Something else that interested me from Sen is his discussion on ‘missing women’. This is an area covered in my South Asian economics class with Silwal in which we began to try to explain the reasoning’s behind this. From reading a paper by economist Oyster about the topic of sex imbalance, conclusions for the sex imbalance came from female babies having differences to males on vaccinations, nutrition and medical care. However, the most interesting finding from Oyster’s study on sex imbalance is that the reasoning’s she found only accounted for 50% of the missing women. Touching the surface of the issue of Sen’s ‘missing women’ intrigues me and leaves me asking questions about the other 50% of the women and what happened to them.

Charlotte Braverman

Sen’s mention of the Aristotelian notion of eudaimonia, or human flourishing, caused me to think back on an ethics course I took last semester. We spent a few weeks comparing various ethical frameworks and ultimately, I was most strongly persuaded by Aristotle. Most compelling to me is Aristotle’s recognition of the humanness of individuals. When applied to the objective of development, this sort of framework honors the humanity of all people and strives towards a world that enables them to live their most fulfilling lives. Therefore, when thinking about the ends of development, a higher income is no longer the sole objective. Instead, in accordance with Sen’s freedoms-based approach, we must consider the different conditions that allow individuals to self-actualize. These things may include access to healthcare, quality education, or freedom from servitude- none of which directly relate to one’s income level.

However, one thing I find myself constantly struggling with when talking about issues of poverty and inequality is the degree to which income is a relevant factor. On the flip-side to the freedoms-based approach, is it sometimes important to recognize the degree to which low income may be a powerful factor holding people back? At some point, we must confront the unfortunate reality that development initiatives are costly. To completely ignore the fiscal constraints of poverty is perhaps as equally dangerous as forgetting about the issue of freedom. From a pragmatic and policy-based standpoint, it will be important to consider the financial side of things, feasibility and cost-benefit analysis.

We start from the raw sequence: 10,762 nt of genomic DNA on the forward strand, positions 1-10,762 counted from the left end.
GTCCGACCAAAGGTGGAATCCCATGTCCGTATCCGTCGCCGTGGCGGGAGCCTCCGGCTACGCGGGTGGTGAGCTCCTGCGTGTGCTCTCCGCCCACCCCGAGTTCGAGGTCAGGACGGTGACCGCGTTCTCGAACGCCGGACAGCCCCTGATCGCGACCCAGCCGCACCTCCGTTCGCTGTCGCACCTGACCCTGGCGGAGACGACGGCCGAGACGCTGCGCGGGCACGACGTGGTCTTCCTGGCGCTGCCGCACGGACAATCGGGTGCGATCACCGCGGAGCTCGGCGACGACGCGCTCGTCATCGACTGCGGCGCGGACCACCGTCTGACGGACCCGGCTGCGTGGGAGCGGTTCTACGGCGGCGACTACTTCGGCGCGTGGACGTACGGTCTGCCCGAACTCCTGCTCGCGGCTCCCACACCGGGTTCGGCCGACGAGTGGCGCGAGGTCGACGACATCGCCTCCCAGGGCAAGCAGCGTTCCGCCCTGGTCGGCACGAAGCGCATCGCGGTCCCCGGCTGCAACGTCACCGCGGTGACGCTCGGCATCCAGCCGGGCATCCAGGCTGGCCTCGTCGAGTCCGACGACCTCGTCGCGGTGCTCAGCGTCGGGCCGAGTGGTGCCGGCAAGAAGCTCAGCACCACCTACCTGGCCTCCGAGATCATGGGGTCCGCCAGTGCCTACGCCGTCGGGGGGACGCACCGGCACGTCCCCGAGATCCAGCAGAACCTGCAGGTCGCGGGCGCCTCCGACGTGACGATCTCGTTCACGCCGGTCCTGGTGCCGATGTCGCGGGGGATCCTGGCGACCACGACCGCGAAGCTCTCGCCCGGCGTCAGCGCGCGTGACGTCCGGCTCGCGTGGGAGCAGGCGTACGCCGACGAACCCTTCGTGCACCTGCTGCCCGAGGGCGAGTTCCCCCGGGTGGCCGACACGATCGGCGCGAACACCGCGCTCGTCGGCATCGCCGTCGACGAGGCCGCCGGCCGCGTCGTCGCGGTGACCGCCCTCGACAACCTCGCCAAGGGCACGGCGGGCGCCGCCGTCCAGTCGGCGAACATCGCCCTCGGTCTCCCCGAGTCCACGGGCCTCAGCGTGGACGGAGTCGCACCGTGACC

I believe striking the balance between a freedoms-based approach and an income-based approach will be essential to alleviating poverty. I wholeheartedly agree with Sen’s argument that wealth for its own sake is not an end worth pursuing. Instead, the value lies in what one’s wealth enables them to actually do, the freedoms they are permitted to enjoy. The focus should not be just raising incomes but instead on developing a world that allows individuals to live more freely and humanely. However, it is important to grapple with the complex ways in which freedoms and income are interconnected and the plethora of other factors that are also at play. After all, this is something Sen himself points out.

The freedoms-based approach provides a solid framework from which to determine the standards of living, capabilities, and resources people ought to have. However, an appreciation for the fiscal constraint people are under is also an important thing to consider when crafting policy and initiatives.


Sen has revolutionized the field by forcing economists to start thinking of the non-monetary aspects of development, which I can’t imagine was an easy task. To think of development as a checklist of needs other than income and to include such qualitative aspects of the level of participation in society is a radical change in thinking.

I saw a link between Kinsey’s points about the Civil War and slavery with Cara’s about the livelihoods of African Americans today and think it is interesting that Sen brought up both of these aspects of American society. It is easy to connect the unfreedoms that occurred within the intuition of slavery with the struggles that African Americans face today. With the abolition of slavery, African Americans gained some freedoms, but still suffered from a lack of access to political freedoms and others. Without addressing the lack of many of these freedoms it is hard to bridge the gap between groups even within our own society, which we consider free. It is hard for rapid change to occur when the way of thinking is deeply ingrained in a society. This makes me think of the struggles of disadvantaged groups in developing countries, where the political system may be significantly less transparent, and the challenges that those groups must overcome to reach a higher level of freedom. This is an example of the needs to reconsider the definition of poverty and development, where we move away from strictly monetary measure and start to consider the freedoms of people in society.

Julia Mayol